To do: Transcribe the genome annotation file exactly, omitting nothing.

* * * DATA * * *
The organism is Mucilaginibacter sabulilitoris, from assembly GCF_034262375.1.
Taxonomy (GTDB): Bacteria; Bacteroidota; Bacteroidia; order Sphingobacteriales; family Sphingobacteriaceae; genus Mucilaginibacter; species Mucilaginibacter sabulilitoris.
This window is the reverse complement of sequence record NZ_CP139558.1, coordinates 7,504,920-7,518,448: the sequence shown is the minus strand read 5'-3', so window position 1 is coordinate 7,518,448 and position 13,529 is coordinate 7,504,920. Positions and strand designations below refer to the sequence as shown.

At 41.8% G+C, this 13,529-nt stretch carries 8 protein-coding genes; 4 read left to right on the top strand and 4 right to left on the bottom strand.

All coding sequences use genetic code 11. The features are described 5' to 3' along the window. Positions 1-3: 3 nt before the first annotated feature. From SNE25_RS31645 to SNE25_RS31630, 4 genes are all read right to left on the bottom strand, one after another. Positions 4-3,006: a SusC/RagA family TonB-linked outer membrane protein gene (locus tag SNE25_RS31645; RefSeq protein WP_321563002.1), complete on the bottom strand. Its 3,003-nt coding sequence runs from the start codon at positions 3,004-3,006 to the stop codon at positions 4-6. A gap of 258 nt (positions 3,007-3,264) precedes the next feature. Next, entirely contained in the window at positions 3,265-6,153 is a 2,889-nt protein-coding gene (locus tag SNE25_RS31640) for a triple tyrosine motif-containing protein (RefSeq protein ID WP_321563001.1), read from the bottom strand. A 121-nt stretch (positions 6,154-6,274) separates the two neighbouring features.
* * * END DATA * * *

The organism is Mucilaginibacter sabulilitoris, from assembly GCF_034262375.1.
Taxonomy (GTDB): Bacteria; Bacteroidota; Bacteroidia; order Sphingobacteriales; family Sphingobacteriaceae; genus Mucilaginibacter; species Mucilaginibacter sabulilitoris.
This window is the reverse complement of sequence record NZ_CP139558.1, coordinates 7,504,920-7,518,448: the sequence shown is the minus strand read 5'-3', so window position 1 is coordinate 7,518,448 and position 13,529 is coordinate 7,504,920. Positions and strand designations below refer to the sequence as shown.

At 41.8% G+C, this 13,529-nt stretch carries 8 protein-coding genes; 4 read left to right on the top strand and 4 right to left on the bottom strand.

All coding sequences use genetic code 11. The features are described 5' to 3' along the window. Positions 1-3: 3 nt before the first annotated feature. From SNE25_RS31645 to SNE25_RS31630, 4 genes are all read right to left on the bottom strand, one after another. Positions 4-3,006: a SusC/RagA family TonB-linked outer membrane protein gene (locus tag SNE25_RS31645; RefSeq protein WP_321563002.1), complete on the bottom strand. Its 3,003-nt coding sequence runs from the start codon at positions 3,004-3,006 to the stop codon at positions 4-6. A gap of 258 nt (positions 3,007-3,264) precedes the next feature. Next, entirely contained in the window at positions 3,265-6,153 is a 2,889-nt protein-coding gene (locus tag SNE25_RS31640) for a triple tyrosine motif-containing protein (RefSeq protein ID WP_321563001.1), read from the bottom strand. A 121-nt stretch (positions 6,154-6,274) separates the two neighbouring features.